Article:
Thursday was the first of the month, meaning that the archives I work in are closed for what is known as a “sanitary day,” or cleaning day. Without anywhere to be Thursday morning and afternoon, I thought I would just sleep in a laze around the dorm. Those plans were quickly changed on Wednesday afternoon when I was having tea with the Canadians. I was invited to join them for a 9:00AM showing of a recent Russian war film called “Panfilov’s 28,” which is about a somewhat controversial story about the Battle of Moscow in 1941. According to lore, these 28 men all died heroically, in the process destroying 18 German tanks from an advancing Panzer Division on its advance to Moscow. The story was spread widely through the Red Army newspaper “Krasnaya Zvezda” (Red Star), and the men became Heroes of the Soviet Union.

Subsequent investigations into Panfilov’s 28 Guardsmen immediately after the war resulted in the finding that six of the men were still alive. This information was hidden until the collapse of the Soviet Union, and most recently the State Archive of the Russian Federation (GARF) published on their website the results of the postwar investigation. The details are a little murky, but the director of GARF might have been fired for this. Despite all of this controversy, it is still a beloved war story in the former Soviet Union.

Getting to the cinema at 9:00AM, I figured the hall would be pretty empty. This was not the case at all. Our small auditorium was somewhere between a third and half full. There were also a lot of people seeing other movies at that particular, 22 screen theatre near the zoo. The attraction may have been that tickets cost 100 rubles, or roughly $1.50. The two men in front of our group were enjoying their experience like they normally would in the evening, complete with bottles of beer. The film itself was a typical, patriotic war film with long battle scenes and heroic speeches.

After the movie, I headed back to the dorms. Crossing the street to the metro, I saw someone driving a Ferrari in the heavy snow. Generally if you have Ferrari money, you should also have enough money to get a winter car. I’m pretty sure Ferraris are not meant to be driven as daily drivers, especially in the punishing Russian winters. Sadly I didn’t have enough time to snap a photo of this crime in action. I then spent a few hours at home typing up some archival notes that I had to take by hand before venturing out to meet Erin to go see the Buzzcocks, who are on a 40th anniversary tour. For those of you unfamiliar with the group, they’re a British punk band and are contemporaries of the Clash and the Sex Pistols.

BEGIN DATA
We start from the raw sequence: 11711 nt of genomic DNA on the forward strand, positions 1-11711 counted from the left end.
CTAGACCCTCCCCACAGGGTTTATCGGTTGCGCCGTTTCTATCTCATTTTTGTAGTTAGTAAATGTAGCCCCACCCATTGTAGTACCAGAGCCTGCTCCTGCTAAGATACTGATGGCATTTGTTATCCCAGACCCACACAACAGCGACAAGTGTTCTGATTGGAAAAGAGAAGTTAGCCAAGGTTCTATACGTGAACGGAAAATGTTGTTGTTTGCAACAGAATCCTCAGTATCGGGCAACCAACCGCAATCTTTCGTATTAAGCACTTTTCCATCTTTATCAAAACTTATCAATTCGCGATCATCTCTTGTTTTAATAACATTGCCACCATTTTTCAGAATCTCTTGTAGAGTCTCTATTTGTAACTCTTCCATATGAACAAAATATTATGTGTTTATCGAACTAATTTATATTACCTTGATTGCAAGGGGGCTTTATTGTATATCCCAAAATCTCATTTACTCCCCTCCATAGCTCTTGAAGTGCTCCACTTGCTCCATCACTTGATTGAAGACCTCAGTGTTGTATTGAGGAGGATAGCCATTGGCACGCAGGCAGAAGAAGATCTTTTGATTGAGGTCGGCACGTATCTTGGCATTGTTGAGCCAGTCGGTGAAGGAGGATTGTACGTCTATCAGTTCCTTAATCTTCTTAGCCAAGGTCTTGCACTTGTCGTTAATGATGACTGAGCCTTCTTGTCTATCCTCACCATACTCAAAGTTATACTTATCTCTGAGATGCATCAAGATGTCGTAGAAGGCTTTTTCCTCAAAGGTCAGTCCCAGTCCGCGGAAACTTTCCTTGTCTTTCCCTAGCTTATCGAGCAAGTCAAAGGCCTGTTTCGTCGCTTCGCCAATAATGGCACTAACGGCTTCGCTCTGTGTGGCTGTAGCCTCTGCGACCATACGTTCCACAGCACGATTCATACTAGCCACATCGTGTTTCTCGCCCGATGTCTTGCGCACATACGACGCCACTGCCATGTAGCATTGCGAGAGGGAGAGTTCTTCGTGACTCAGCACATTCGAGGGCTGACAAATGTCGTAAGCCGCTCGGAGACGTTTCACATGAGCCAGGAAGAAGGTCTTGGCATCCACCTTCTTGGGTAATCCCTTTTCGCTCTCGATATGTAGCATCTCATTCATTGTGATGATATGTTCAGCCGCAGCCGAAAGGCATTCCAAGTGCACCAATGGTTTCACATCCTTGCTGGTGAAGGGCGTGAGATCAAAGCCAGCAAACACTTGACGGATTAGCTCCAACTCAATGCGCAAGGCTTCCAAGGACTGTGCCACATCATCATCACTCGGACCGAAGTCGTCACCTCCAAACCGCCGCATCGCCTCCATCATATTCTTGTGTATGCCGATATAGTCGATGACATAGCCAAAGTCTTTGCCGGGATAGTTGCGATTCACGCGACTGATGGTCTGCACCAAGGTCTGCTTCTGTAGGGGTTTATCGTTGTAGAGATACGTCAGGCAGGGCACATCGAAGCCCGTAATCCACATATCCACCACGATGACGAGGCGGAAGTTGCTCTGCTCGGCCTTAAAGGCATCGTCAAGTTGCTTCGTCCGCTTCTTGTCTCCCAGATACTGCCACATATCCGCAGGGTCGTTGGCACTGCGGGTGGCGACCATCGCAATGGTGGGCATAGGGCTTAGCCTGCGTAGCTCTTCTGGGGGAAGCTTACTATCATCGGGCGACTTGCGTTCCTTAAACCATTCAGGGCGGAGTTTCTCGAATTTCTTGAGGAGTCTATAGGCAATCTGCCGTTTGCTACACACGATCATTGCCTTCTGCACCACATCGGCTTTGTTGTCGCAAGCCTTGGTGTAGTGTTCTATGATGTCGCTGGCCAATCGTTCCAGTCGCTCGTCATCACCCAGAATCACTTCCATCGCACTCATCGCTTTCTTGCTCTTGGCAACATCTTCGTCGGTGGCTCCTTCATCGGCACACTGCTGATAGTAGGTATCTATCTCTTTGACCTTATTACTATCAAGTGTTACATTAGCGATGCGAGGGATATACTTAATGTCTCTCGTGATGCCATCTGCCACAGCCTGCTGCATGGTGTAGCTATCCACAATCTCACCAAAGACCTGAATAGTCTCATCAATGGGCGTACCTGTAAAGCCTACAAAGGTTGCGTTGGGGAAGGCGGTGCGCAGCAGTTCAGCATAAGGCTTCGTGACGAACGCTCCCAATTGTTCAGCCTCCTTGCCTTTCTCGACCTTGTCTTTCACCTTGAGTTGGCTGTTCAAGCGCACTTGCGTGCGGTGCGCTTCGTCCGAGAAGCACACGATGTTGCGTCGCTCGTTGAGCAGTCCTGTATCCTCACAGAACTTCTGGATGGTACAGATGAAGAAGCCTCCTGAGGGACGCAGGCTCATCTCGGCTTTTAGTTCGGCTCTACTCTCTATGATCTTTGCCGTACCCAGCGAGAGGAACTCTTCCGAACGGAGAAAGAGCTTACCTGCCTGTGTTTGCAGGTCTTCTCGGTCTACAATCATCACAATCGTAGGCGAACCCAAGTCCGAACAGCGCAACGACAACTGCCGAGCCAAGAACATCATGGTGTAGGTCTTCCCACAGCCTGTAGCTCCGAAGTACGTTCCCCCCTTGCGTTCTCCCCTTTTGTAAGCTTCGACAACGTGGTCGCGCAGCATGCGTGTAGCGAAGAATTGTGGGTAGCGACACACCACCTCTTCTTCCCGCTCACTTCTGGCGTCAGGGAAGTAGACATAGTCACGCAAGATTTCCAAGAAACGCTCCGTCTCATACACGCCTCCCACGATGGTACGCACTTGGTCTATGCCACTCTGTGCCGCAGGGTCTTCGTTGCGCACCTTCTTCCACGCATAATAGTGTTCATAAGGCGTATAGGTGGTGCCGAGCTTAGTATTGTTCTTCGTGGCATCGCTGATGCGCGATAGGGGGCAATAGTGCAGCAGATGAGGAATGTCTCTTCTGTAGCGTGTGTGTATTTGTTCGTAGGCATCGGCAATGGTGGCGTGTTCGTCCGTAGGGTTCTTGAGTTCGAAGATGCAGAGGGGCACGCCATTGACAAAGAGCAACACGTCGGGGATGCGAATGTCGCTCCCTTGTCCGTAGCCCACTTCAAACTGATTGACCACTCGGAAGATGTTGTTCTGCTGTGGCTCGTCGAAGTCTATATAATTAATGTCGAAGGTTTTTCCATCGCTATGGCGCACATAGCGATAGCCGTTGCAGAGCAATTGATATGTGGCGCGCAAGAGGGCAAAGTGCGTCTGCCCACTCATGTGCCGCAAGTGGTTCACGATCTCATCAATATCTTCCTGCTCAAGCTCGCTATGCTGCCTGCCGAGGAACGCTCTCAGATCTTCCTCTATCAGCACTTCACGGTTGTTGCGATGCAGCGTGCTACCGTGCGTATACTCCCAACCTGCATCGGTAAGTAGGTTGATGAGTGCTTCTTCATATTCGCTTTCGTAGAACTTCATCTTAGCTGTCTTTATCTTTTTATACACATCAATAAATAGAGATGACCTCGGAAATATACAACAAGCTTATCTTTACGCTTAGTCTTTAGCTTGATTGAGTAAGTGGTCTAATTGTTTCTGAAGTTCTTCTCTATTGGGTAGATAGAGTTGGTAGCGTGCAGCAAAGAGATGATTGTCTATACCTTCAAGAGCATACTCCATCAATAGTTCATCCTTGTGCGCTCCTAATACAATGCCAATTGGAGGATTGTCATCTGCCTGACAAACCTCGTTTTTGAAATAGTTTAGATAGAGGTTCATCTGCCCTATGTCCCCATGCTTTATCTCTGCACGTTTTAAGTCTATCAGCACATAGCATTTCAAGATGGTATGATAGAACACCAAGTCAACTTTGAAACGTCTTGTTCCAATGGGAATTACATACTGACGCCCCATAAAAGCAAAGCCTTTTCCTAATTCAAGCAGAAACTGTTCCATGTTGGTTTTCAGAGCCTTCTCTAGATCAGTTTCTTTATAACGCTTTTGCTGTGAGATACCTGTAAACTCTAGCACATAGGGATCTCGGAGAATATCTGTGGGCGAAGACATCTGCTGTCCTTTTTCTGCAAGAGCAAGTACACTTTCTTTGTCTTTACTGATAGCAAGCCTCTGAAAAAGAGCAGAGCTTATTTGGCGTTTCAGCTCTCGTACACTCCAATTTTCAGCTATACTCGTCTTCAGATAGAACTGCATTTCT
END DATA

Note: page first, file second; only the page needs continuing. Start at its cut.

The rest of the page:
The concert venue was a smaller bar/club than the place where we saw Garbage a few weeks ago called Stereo Hall. Once again, we were really close to the stage. There were also a ton of cool people seeing the concert. As Erin and I were standing around and speaking in English, another American came up to ask us a question about something regarding the coat check. We found out that he’s teaching English in Moscow. While talking with him, another nearby guy started to talk to us. He’s a Spanish student doing an exchange semester at Moscow State University, and is a concert junky. It turns out he also saw Garbage. He was very friendly and gave us the info about a website where we can find free concerts in Moscow. Then, as the four of us were talking, another guy asked to listen in and join the conversation. He’s a Russian guy who was excited to interact with native speakers.

The opening act - Пасош (Pasosh).

The opening act – Пасош (Pasosh).

The night started with an opening set from a local Moscow punk/rock trio called Pasosh. They played only their own stuff, and had quite a few dedicated fans in the audience who were singing along. They had a particularly cool song that’s entitled “Russia.” The song frequently repeats the phrase “I live in Russia, and I’m not afraid,” which is a fairly accurate description of my current life.